The present concept requires no sealing amongst or between the battery cells. Liquid coolant circulates within a sealed battery enclosure (also called “container” or “casing”) via flooding and broad-based fluid current. The enclosure need only be sealed to prevent liquid coolant spillage along one easily-accessible mating seam and at the two main connections to the circulatory system. This is not unlike an anti-freeze coolant system seen for cooling engines in a conventional automotive cooling system, such that workers at vehicle assembly plants are able to deal with the present system. Besides the drastic reduction of leak potential, the present concept allows the liquid coolant to “cushion” or damp the motion of the cells, which greatly reduces mechanical loads on the cells, prolonging their life and reliability.

3) The present system is relatively lightweight as well as low cost. The materials of construction in a typical liquid-cooled Li-ion cell pack are relatively expensive and heavy. A framework is required to hold the cells in place in the assembly. Typically, great effort is made to improve heat transfer rate out of the pack, requiring the use of large amounts of thermally conductive materials such as aluminum and copper. These materials must be made heavy enough to withstand high G-loads and handle possible internal fluidic pressure without leaking. Since the structural materials used in our concept are not required to conduct heat, nor are they required to isolate fluids or retain high fluid pressure, the present concept can potentially use a light and inexpensive material like plastic for our framework. For example, expanded polystyrene is believed to be an ideal material due to its very low mass and low expense. It also helps to dampen mechanical vibrations, which were described as detrimental to the cells in the previous section. It is contemplated that the spacers can alternatively be a perimeter frame (without center folds or even without a center panel) or plate (no weight-bearing perimeter frame).

4) The present system is well designed for the environment of a vehicle, including ability to allow material swelling, dissimilar thermal expansion, low complexity, design flexibility including adaptability and integration. It is a typical attribute of Li-ion cells that they begin to “swell” somewhat unpredictably as they age. In cell-pack designs that we have researched, this swelling is accommodated by including compliance devices within the battery assembly. Examples to accommodate this swelling includes using springs to mount the cells to the structure, using rubber mats or pads to hold the cells in place, or simply leaving spaces between cells in the assembly. This introduces additional weight and/or complexity and/or space to the battery design. Our concept addresses this problem by integrating inexpensive compliant features directly into the framework and its mounting system for the cells, which in the illustrated embodiment are depicted by convolutions in the polystyrene spacers. This allows the cells to swell, while maintaining good cooling fluid contact, and yet also providing mechanical support. Once again, this structure also provides some degree of mechanical damping.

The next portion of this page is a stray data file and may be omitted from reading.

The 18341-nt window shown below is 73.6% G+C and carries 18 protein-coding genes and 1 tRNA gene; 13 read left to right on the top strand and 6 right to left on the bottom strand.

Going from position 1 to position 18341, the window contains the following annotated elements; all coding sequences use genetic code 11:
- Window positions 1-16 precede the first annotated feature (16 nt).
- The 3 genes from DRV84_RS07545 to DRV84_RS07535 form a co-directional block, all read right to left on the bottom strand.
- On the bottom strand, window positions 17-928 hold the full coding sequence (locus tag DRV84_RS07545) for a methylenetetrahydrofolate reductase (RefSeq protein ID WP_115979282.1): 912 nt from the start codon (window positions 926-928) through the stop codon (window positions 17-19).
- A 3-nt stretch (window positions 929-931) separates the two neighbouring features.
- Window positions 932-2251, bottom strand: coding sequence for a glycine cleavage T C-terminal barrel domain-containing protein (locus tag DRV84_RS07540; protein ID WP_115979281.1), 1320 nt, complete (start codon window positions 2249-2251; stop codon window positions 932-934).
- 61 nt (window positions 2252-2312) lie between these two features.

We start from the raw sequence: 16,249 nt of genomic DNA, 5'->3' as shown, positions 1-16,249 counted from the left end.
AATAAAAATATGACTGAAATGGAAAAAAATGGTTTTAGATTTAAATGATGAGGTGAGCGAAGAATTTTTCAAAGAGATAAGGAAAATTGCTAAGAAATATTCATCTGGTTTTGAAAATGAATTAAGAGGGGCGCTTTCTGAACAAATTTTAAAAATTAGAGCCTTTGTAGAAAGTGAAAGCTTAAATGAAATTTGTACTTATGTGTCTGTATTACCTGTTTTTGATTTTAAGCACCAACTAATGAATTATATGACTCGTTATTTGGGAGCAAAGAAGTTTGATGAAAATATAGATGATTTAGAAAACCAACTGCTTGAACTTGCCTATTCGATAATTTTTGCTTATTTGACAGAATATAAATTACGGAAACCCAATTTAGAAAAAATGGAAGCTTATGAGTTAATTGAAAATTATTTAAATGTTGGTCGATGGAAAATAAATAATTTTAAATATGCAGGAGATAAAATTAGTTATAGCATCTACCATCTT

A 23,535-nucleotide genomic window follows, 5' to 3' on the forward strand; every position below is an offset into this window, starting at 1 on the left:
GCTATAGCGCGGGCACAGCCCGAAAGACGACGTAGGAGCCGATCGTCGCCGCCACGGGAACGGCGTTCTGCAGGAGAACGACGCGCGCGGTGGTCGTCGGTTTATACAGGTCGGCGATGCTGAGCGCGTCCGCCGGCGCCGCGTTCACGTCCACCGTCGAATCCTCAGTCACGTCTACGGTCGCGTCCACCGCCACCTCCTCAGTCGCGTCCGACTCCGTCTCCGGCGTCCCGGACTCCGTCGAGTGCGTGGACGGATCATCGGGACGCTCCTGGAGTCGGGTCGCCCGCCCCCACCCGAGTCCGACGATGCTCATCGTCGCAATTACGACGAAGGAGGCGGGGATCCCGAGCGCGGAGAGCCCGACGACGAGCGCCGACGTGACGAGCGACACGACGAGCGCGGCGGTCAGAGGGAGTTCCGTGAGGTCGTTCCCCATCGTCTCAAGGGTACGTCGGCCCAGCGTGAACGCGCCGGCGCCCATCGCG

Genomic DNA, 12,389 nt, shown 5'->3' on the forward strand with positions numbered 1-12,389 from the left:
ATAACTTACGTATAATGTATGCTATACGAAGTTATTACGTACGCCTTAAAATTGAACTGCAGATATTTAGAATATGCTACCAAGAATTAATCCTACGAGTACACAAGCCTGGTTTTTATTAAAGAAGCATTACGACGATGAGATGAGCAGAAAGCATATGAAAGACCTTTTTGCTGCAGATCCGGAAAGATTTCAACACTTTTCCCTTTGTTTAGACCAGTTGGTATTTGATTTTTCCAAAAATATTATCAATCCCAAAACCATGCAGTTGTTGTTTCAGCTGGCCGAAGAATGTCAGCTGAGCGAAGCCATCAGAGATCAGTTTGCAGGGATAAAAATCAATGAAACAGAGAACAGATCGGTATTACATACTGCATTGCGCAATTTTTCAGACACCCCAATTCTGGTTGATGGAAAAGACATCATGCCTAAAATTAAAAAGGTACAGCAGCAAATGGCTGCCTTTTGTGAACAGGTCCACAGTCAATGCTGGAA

5) The present system is repairable, and/or can be refurbished, and/or can be broken down at end-of-life, yet is sufficiently flexible to allow various battery configurations and designs. The currently available Li-ion batteries that we have researched are virtually unrepairable, and also have a high end-of-life cost. The electrodes of most cells in batteries are often welded, soldered, riveted, etc., which makes the process of dismantling the assembly difficult. Repair of a faulty battery is usually impossible. Because of the complexity of the typical battery structure and the unforgiving nature of the assembly techniques used, production and scrap costs are also high. We propose a simple system of both conductive or insulating bodies (called slugs in our illustrations) to connect the cells within the battery. The electrodes of a typical Li-ion cell are intermingled with various stacks of conductive and insulating slugs and then clamped together using some simple, long screws. By rearranging the positions of the slugs within an assembly it is possible to configure a battery for a multitude of voltage or current capacities to tailor the assembly to its application. This allows many variations in product without any change to the constituent parts or the assembly techniques. Also, an assembly may now be easily disassembled by removing a few screw fasteners, then reassembled. These attributes facilitate assembly, reduce scrap in production by allowing re-work, allow field repairs of the assembly, and reduce end-of-life costs by allowing the battery to be disassembled and the constituents recycled, to name a few.